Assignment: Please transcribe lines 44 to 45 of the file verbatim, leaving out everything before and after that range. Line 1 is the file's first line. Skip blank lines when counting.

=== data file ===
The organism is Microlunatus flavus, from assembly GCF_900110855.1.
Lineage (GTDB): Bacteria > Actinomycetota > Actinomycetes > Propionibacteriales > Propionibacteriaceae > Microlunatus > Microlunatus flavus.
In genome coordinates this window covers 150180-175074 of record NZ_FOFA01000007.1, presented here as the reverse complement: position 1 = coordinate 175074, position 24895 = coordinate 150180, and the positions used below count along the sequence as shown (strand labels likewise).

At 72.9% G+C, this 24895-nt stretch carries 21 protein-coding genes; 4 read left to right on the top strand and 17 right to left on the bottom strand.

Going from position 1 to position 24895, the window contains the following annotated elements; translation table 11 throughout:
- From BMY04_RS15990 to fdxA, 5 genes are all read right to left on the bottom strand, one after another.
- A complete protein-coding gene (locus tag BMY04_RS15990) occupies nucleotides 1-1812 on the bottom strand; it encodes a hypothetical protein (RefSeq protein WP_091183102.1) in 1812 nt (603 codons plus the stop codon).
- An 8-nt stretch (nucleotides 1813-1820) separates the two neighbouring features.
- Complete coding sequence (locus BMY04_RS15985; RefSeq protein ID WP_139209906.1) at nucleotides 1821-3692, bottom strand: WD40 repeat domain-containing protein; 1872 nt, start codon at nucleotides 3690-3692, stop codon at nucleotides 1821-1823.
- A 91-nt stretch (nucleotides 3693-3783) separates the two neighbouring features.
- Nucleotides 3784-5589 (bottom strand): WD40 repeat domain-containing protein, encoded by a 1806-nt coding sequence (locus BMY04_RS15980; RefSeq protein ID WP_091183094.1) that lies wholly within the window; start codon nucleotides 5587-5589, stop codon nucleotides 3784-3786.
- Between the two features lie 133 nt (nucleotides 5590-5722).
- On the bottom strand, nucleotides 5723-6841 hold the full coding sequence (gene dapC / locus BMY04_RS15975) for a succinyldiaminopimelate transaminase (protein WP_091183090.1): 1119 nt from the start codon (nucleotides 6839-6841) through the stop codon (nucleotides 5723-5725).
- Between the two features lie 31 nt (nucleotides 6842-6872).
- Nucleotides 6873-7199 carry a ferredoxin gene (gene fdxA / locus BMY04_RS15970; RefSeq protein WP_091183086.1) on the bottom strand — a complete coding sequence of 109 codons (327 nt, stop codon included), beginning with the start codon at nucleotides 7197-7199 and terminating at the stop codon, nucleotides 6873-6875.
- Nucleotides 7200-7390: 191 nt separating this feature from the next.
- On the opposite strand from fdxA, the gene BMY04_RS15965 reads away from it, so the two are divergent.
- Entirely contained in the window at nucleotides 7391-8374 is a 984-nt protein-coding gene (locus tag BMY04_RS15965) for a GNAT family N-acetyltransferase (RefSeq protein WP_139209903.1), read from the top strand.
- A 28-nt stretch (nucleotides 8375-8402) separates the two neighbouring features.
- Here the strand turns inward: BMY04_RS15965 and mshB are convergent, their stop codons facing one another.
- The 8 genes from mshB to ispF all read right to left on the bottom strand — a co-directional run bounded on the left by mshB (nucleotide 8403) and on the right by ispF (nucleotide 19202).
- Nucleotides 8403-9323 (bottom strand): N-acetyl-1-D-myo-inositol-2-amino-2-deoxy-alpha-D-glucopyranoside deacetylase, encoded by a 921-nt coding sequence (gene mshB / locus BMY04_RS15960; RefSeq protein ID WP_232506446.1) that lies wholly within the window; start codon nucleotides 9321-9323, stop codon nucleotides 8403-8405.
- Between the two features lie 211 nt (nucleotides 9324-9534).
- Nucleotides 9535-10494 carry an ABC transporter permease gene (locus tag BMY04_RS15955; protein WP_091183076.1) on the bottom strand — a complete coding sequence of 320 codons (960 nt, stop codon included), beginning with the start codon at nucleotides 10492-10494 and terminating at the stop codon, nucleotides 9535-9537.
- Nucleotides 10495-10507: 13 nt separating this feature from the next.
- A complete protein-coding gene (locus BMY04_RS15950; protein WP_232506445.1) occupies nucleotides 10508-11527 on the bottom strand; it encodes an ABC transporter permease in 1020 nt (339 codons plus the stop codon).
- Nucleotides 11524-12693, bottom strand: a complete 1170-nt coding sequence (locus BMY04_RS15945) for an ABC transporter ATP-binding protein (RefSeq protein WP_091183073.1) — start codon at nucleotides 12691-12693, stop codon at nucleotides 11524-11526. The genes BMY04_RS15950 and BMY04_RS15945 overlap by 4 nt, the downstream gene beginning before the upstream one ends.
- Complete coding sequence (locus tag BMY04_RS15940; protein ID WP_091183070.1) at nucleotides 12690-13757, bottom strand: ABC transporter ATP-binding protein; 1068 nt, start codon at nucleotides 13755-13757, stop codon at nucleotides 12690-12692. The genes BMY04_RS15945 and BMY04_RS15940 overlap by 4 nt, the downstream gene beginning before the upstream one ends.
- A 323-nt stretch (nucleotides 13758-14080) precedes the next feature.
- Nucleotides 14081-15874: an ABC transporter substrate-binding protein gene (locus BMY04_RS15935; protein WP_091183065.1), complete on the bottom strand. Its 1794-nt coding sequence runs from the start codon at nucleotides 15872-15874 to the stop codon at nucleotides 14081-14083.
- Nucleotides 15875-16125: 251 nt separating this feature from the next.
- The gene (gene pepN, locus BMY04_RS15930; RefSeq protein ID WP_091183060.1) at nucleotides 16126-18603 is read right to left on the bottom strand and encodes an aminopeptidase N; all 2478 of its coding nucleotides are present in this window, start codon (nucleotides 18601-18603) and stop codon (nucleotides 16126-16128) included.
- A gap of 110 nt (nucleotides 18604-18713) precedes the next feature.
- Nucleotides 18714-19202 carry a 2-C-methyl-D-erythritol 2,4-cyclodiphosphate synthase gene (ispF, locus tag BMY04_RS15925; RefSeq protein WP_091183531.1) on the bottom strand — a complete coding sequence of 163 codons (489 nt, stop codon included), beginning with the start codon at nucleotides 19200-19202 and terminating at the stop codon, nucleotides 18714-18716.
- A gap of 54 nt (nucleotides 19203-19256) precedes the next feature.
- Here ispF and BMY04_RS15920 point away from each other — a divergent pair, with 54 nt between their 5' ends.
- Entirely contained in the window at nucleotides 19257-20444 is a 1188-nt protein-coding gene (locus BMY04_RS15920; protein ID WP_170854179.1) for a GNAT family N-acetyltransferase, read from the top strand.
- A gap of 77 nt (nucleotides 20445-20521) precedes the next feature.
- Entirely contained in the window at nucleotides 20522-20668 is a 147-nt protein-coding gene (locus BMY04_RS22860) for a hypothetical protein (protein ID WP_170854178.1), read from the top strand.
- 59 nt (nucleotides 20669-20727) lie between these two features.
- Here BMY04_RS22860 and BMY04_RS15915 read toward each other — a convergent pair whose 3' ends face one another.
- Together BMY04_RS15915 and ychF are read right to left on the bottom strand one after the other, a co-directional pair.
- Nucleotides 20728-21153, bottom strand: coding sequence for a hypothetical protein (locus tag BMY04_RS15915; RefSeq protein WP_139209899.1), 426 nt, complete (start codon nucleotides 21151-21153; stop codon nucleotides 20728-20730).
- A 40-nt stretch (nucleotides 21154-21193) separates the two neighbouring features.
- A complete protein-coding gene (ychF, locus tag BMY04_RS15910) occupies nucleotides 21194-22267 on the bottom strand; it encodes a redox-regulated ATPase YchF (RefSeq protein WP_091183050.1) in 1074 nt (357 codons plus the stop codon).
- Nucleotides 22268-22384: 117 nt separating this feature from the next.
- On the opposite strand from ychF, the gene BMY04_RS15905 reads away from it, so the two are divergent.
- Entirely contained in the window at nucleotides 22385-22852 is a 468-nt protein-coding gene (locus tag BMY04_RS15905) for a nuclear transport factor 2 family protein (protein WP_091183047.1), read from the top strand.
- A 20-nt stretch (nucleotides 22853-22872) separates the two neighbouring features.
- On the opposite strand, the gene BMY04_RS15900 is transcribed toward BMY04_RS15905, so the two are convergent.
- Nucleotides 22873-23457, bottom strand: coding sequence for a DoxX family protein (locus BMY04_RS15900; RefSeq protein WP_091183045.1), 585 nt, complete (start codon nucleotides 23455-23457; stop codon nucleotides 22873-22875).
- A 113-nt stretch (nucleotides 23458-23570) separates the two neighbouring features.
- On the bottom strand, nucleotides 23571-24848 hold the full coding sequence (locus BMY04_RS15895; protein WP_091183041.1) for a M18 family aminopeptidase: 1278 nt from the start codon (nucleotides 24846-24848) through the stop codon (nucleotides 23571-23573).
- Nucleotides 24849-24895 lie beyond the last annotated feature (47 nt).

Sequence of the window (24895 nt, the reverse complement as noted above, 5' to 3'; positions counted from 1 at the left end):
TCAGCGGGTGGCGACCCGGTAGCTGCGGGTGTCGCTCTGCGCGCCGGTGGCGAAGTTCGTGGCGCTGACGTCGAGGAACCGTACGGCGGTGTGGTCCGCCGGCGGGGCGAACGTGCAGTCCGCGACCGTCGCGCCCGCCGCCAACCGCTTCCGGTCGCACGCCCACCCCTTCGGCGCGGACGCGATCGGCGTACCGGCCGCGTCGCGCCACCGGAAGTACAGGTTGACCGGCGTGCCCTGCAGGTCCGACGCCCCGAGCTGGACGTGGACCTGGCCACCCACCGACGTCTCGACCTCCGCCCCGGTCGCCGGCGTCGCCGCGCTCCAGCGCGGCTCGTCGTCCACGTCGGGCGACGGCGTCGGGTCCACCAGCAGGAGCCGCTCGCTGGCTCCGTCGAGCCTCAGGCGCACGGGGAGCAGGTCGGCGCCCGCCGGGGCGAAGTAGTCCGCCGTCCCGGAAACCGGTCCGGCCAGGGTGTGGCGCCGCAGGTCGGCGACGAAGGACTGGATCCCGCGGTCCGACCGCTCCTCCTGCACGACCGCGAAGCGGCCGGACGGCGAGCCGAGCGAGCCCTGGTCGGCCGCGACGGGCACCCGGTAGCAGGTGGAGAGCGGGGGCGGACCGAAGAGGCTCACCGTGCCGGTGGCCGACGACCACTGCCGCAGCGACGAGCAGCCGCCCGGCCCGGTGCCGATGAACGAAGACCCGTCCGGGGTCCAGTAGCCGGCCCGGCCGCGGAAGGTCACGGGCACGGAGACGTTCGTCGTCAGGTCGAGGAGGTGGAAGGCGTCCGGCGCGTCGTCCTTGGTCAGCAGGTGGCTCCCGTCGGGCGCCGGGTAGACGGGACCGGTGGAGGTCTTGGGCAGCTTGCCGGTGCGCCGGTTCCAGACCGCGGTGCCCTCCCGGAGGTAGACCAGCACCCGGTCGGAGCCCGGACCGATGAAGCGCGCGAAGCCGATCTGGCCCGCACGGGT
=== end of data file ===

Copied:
- A 40-nt stretch (nucleotides 21154-21193) separates the two neighbouring features.
- A complete protein-coding gene (ychF, locus tag BMY04_RS15910) occupies nucleotides 21194-22267 on the bottom strand; it encodes a redox-regulated ATPase YchF (RefSeq protein WP_091183050.1) in 1074 nt (357 codons plus the stop codon).